On the same day, the lander's pressure sensor registered a sudden sharp drop in pressure. "We've seen vortex-shaped structures throughout the entire mission, lowering air pressure for 20 to 30 seconds, especially around lunchtime, " said team member Peter Taylor of York University, in Toronto, Canada. "In the last few weeks these whirls have become stronger and now they seem to have enough power to whirl up dust from the ground."
The temperatures in the area around the lander fluctuate by 60 degrees during the day: During the day, it gets around minus 30 degrees Celsius, at night, temperatures drop to minus 90 degrees Celsius. The dust devils are created when the sun warms the ground during the day. This also makes the air above it warmer and rises in a spiraling upward motion. On 9th September, strong winds swept the desert-like Martian landscape at speeds of up to five meters per second. Measurements from the orbit had already suggested that there would have to be dust dust at the landing site of Phoenix, but so far nothing was known about their size and frequency. "I'm curious if this was an isolated event or if we'll see more dust devils in the coming weeks, " said Mark Lemmon.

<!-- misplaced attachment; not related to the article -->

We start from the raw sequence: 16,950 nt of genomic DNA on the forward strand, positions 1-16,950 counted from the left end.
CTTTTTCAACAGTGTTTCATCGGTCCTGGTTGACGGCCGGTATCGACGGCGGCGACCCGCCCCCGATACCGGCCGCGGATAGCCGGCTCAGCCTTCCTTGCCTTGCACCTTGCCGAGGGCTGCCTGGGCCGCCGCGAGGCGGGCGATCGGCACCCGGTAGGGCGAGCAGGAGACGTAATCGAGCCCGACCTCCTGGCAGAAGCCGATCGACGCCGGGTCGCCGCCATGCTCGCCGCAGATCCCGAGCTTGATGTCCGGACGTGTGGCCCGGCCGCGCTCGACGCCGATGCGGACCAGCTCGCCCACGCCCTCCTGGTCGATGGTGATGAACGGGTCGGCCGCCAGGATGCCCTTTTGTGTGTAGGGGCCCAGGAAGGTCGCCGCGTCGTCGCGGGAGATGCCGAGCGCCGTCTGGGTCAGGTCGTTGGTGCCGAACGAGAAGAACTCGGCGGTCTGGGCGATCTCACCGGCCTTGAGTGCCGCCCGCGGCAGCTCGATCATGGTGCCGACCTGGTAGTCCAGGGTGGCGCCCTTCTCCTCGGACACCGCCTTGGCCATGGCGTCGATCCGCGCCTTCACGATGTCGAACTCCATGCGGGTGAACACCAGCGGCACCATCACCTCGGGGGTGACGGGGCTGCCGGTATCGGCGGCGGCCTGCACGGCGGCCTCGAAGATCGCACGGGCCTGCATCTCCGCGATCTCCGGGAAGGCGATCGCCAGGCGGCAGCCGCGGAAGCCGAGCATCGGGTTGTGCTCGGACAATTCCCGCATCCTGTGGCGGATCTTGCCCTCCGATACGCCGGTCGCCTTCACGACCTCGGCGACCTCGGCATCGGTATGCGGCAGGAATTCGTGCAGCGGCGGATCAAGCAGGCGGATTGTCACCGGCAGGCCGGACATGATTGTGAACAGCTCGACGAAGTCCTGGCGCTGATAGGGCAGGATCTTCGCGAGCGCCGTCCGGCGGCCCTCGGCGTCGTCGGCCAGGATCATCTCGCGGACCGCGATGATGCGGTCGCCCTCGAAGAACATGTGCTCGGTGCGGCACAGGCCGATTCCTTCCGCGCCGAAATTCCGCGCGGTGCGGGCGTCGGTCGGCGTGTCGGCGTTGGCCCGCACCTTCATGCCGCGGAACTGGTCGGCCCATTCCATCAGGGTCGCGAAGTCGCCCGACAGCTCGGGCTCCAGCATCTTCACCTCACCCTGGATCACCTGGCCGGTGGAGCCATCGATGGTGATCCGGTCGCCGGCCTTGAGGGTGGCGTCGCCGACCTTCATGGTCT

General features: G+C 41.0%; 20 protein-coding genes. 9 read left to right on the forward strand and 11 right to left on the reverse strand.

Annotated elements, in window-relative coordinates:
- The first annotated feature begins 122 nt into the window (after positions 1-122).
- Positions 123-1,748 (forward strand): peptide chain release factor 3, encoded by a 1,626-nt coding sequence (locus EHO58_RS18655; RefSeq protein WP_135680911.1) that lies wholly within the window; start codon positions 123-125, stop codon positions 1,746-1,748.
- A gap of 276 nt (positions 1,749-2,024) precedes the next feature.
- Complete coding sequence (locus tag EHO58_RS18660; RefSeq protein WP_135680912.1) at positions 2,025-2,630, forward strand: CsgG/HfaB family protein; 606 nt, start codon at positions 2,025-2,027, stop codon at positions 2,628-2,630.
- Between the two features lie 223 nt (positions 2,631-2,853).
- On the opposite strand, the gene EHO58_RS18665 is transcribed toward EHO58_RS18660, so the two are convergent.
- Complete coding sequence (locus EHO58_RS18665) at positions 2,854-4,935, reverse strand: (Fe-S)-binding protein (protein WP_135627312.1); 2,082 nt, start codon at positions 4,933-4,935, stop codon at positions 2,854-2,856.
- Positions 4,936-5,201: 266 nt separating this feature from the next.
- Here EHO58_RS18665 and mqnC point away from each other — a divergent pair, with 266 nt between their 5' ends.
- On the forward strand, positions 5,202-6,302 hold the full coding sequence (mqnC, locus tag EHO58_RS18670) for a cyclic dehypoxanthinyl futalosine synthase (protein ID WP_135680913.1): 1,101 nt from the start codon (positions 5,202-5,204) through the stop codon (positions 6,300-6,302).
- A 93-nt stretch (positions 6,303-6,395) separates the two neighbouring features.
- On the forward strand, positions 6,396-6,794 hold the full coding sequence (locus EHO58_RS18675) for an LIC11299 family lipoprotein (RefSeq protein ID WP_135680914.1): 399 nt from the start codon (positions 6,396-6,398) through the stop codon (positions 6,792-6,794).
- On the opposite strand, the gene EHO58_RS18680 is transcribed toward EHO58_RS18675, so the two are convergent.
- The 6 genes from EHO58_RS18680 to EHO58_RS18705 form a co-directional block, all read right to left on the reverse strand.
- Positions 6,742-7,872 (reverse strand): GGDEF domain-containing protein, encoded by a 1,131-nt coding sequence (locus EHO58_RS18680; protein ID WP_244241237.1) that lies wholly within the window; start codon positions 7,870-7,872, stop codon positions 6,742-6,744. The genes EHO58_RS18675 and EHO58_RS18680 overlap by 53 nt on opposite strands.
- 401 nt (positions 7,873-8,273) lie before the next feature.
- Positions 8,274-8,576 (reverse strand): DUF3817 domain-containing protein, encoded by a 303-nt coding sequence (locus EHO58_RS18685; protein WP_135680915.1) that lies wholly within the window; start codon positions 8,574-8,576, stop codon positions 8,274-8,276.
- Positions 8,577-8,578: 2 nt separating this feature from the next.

The researcher does not see any danger to the probe: because the air on Mars is very thin, it can not stir up much dust. The solar sails, the robot arm and the shell of the probe are built so robust that they can easily handle the load. The Mars robot Spirit, which has been exploring the planet for four years near the equator, has already photographed much larger dust devils. displayMessage from NASA Ute Kehse